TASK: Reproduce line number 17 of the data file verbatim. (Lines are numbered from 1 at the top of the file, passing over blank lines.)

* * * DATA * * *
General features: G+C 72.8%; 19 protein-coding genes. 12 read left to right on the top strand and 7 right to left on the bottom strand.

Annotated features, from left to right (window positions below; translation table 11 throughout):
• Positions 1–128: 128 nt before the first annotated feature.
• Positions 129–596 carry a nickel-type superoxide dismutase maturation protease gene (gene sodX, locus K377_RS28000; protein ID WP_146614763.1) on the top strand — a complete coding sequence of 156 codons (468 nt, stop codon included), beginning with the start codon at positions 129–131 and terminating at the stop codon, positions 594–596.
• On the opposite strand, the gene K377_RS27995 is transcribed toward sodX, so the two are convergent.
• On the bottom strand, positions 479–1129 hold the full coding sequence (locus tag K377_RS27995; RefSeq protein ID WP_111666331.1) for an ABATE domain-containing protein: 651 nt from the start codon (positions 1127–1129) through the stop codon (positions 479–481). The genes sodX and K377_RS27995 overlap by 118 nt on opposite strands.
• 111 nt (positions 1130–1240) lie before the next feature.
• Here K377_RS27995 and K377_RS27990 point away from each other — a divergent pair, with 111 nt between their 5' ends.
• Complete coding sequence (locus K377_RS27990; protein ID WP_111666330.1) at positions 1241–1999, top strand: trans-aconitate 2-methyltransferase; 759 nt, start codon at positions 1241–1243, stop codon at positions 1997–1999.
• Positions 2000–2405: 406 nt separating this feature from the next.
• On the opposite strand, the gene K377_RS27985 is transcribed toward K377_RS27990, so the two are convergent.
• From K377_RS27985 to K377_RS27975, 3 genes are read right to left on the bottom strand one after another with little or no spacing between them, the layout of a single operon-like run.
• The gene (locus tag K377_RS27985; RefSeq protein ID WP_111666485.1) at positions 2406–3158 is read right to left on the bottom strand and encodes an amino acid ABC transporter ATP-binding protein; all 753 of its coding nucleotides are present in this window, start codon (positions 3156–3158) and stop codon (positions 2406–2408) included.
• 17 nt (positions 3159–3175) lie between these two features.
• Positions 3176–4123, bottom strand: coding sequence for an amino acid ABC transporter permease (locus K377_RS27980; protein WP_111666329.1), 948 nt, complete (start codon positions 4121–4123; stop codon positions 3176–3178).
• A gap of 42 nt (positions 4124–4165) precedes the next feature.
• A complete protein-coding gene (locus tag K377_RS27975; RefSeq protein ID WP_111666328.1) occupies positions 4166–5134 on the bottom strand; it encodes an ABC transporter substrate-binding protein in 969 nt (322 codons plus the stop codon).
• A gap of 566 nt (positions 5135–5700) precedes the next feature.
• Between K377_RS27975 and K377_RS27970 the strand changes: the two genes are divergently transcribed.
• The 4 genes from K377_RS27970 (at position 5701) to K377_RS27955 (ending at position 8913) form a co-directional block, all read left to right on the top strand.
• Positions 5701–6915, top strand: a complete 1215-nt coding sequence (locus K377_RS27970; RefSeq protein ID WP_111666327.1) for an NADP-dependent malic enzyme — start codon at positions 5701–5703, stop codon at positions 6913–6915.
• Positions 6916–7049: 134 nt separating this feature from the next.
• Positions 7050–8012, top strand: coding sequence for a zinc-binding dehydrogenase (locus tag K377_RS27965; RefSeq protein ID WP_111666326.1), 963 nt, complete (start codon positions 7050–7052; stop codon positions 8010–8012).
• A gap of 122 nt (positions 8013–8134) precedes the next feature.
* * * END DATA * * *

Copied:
• A complete protein-coding gene (locus tag K377_RS27975; RefSeq protein ID WP_111666328.1) occupies positions 4166–5134 on the bottom strand; it encodes an ABC transporter substrate-binding protein in 969 nt (322 codons plus the stop codon).